• Enter the Gungeon also parodies the Game of Thrones example with the Bullet King boss, who sits on the "Lead Throne", a throne made of guns.
  • In the Warcraft series, the Frozen Throne (the Lich King's throne) is made of ice.
  • In one of his rare moments of genuine scariness, perpetual Monkey Island villain LeChuck plans in the second game to dip Guybrush in an Acid Pool and then fashion his still-living bones into a chair.
    LeChuck: I will call it my screaming chair. Every day I'll sit in it and listen to you scream.
  • Fallout 4's Nuka World DLC has a faction known as The Pack, who keeps chairs in their base made of still living feral ghouls.
  • A regular piece of official Kingdom Hearts artwork is Sora sitting on a throne made of Keyblades.
  • The Inquisitor's throne in Dragon Age: Inquisition can be made from a number of materials, depending on which one the player decides to have in their keep. The base starting throne just looks like a Cool Chair with some nice padding and the Inquisition emblem. Other options include thrones made of stone, marble with gold leaf, wood, and the jaws of a dragon.
  • Lord Fool, master of the Colosseum of Fools in Hollow Knight, sits on a throne built out of a huge fossilised bug. It's unclear how comfortable it is, but since he's dead, it seems unlikely that he's got many complaints.
  • In Fire Emblem: Three Houses, Sothis manifests on a throne of plain stone slabs, which are roughly hewn but have been smoothed by the many, many centuries she's been using it. It shows players how ancient and egalitarian she is, in keeping with the "fancy throne = evil" versions of the trope. It also foreshadows her Super-Toughness- she can sleep on the thing quite comfortably, and even bangs her hands against its armrests when she's trying to make a point.

  • Fire Emblem Heroes: A Day in the Life: Deconstructed in Chapter 86. Hel's skeleton throne is not very comfortable, as she ponders to herself about how it hurts after sitting in it for an extended period of time. She even thought of replacing it with a throne of soft things, though she worries that would mar her image.
  • The Non-Adventures of Wonderella: After Wonderella beats the Devil at a Drinking Contest and takes over hell, she is annoyed that her throne is made of skulls.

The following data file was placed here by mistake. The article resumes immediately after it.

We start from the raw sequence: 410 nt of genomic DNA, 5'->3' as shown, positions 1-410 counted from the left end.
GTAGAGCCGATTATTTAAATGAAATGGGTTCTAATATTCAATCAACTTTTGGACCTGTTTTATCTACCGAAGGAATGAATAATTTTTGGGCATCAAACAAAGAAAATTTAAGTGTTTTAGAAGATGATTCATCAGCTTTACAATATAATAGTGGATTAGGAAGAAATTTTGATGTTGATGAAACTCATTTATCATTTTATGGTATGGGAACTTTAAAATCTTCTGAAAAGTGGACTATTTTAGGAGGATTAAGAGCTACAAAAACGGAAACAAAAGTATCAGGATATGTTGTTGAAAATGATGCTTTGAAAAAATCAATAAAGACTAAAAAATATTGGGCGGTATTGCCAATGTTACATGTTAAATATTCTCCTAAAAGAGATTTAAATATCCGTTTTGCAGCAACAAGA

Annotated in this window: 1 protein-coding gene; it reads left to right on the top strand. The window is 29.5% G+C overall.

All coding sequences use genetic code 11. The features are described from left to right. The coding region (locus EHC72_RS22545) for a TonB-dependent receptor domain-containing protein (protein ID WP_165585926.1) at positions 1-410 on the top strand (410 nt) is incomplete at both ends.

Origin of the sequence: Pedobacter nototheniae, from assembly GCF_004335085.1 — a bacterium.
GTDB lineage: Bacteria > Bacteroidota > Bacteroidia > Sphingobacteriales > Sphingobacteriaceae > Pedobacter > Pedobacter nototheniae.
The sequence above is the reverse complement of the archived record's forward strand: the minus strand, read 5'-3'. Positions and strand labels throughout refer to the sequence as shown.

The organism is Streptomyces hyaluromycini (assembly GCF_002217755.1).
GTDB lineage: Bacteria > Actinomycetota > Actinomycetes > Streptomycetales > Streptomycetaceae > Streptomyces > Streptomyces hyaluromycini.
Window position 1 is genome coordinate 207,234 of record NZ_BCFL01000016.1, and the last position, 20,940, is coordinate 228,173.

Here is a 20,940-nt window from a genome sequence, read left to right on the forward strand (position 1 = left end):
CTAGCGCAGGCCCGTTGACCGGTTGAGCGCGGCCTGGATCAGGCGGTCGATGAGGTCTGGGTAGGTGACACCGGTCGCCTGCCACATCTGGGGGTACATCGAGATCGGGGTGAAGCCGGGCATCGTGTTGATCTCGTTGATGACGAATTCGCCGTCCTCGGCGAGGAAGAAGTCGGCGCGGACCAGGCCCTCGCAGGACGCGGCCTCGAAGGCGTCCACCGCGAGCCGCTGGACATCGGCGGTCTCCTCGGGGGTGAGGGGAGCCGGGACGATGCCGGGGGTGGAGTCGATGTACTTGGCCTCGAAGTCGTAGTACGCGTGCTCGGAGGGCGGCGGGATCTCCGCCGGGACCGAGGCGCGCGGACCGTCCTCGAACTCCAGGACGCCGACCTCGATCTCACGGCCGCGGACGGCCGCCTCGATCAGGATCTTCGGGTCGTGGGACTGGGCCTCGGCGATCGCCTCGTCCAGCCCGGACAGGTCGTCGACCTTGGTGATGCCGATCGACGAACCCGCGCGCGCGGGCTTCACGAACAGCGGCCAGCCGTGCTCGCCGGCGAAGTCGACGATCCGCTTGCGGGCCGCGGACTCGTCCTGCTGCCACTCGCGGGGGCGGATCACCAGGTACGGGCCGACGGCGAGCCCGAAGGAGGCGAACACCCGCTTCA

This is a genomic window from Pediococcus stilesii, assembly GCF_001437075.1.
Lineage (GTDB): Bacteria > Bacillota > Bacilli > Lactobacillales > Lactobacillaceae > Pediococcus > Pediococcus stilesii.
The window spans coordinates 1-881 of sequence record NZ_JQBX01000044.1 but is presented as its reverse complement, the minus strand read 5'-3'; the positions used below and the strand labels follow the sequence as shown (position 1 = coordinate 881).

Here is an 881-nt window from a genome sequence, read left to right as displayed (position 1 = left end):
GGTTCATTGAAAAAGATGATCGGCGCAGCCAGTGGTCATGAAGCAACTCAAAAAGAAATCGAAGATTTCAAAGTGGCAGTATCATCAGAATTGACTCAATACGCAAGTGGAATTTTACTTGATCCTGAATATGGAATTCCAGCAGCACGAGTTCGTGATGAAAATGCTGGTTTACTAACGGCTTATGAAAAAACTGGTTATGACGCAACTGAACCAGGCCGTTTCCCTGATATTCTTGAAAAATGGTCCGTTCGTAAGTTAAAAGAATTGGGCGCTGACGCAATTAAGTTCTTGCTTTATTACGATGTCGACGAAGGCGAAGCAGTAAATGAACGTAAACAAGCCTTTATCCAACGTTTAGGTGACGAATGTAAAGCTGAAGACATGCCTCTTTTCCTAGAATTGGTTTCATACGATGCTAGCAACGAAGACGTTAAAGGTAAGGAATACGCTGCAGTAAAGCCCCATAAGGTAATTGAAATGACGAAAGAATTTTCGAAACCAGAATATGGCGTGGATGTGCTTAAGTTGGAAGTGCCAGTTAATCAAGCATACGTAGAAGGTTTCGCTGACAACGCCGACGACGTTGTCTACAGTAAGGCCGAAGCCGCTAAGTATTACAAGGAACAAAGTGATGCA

Wonderella: Do we have any thrones that aren’t made of skulls? My hair gets caught in their teeth and it bugs me.
    Demon: I get sodomized with the business end of a flaming rake twenty-seven times a day.
    Wonderella: Yeah but...skulls.

    Western Animation 
  • In the Gravity Falls episode "Weirdmageddon 2: Escape from Reality", Bill Cipher sits on a throne made of townspeople he turned to stone.
  • In an episode of The Transformers, Blitzwing splits from the Decepticons and set off on his own, setting up shop in a football stadium. When several Autobots show up to fight him, he beats them all then stacks them into a throne.

    Real Life 
  • Zhang Xianzhong was said to have had a throne made of the severed ears and feet of his enemies.
  • Russia's Ivan the Terrible had a throne made of ivory.
  • The Throne of Weapons at the British Museum, though this is a work of art rather than an actual throne.
  • According to legend, the Throne Chair of Denmark is made from the horn of unicorns. In reality, it's made of narwhal ivory, but the legend is cooler.
  • Another work of art, The Throne of the Third Heaven of the Nation's Millennium General Assembly, an ornate set of "thrones" currently displayed at Washington, D.C.'s Smithsonian American Art Museum. The artist, James Hampton, was a night janitor for the General Services Administration (which maintains and manages federal public buildings and properties), and fittingly, the work is made entirely of scraps he found on the job and in junkyards.